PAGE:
STING: We had a very big success last year in that what we'd been trying to do for almost five years was, um, demarcate, legally demarcate an area of the Brazilian jungle as Indian land. We got the Brazilian government to recognize it constitutionally as Indian. This is a huge area the size of Switzerland. It's enormous. We then used the money we'd collected to, to, um, put beacons around the perimeter. Um, concrete beacons which are linked to a satellite which monitors the perimeter. So, any time there's an incursion or a, uh, burning the satellite can read it and then they tell the Indians, who police the area themselves and they can do...whatever they do. But, um, that took five years of cajoling and publicity and pain and anguish and we did it. Having done that, we want to carry on doing it, because we could do it again. Uh, but we need money. So, I'm doing a concert next, um, month with James Taylor and George Michael and Tina Turner and Bryan Adams, uh, Herb Alpert. And we're, we're gonna go to Carnegie Hall and, and have an intimate evening of, uh, fun. And festivity. And we hope to raise about a million dollars which would keep us going for another year.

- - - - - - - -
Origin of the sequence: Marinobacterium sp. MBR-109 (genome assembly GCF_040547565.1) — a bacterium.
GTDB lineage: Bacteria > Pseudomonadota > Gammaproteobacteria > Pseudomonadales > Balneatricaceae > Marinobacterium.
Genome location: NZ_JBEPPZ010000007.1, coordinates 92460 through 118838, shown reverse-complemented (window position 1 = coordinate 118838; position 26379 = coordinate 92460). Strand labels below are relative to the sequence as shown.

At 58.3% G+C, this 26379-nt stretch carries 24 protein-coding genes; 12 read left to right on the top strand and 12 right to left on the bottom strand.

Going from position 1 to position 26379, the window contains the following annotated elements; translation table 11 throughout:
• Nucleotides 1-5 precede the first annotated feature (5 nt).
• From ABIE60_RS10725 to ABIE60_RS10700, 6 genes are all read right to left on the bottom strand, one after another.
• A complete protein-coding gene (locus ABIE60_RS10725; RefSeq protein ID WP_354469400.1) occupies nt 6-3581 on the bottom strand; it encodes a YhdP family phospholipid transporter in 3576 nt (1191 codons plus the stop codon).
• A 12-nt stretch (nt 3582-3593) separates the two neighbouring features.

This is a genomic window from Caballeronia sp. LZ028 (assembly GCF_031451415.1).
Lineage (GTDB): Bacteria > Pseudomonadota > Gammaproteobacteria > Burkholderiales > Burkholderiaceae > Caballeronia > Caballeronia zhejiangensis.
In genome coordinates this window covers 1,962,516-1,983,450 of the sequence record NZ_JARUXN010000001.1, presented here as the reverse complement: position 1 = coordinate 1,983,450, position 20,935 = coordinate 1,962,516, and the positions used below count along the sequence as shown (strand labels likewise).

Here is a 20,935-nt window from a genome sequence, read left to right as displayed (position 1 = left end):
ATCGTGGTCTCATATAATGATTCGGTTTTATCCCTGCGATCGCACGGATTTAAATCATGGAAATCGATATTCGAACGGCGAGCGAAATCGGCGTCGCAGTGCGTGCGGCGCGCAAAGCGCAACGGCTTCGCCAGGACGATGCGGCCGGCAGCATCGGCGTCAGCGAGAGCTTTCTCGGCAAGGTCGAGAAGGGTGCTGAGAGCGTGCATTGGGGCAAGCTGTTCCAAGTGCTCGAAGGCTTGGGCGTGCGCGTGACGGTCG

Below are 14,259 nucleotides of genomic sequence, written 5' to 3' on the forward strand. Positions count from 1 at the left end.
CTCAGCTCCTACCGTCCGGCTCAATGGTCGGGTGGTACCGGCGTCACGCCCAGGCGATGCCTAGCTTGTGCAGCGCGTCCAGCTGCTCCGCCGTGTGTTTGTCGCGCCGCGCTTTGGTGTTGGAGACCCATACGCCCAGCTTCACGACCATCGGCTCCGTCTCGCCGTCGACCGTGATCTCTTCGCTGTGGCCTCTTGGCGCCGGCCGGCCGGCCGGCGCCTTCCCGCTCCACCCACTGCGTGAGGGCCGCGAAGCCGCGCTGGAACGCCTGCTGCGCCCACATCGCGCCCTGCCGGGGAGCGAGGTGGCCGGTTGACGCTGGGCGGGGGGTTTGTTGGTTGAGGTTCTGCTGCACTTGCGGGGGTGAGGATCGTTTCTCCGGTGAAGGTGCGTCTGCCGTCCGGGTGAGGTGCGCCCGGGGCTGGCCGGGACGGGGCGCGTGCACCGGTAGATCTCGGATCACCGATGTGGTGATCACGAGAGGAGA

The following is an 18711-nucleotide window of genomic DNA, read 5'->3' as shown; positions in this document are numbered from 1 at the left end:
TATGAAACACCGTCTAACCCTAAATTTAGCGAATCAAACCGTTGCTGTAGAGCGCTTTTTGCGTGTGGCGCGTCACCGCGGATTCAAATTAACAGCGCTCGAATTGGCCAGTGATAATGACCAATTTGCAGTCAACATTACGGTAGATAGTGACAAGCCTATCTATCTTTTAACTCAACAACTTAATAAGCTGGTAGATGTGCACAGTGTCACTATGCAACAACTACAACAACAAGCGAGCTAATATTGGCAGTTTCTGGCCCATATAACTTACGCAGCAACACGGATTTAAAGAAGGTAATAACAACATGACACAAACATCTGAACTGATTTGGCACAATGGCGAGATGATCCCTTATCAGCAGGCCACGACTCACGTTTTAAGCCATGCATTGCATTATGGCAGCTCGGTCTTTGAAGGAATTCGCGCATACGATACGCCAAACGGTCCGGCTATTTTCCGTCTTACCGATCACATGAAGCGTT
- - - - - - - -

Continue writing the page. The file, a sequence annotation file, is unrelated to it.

Question: Do you think that "rock stars" can solve the problems of the world?

STING: Far from it! It's good for kick-starting things, you know? Celebrity is good for kick-starting an idea. But then it can be like a, a drawback because people think, "Oh, well, they've done a concert for - isn't that problem over now?" Like African starvation. Which is nonsense, you know? What I've learned over, over the years is that miracles don't happen and what works is the process. Dogged, determined, boring, everyday process. And you have to keep working at it and eventually you get a result. And, um, any result. No matter how small it is, is worth persevering for. Not miracles. They just, they just don't happen.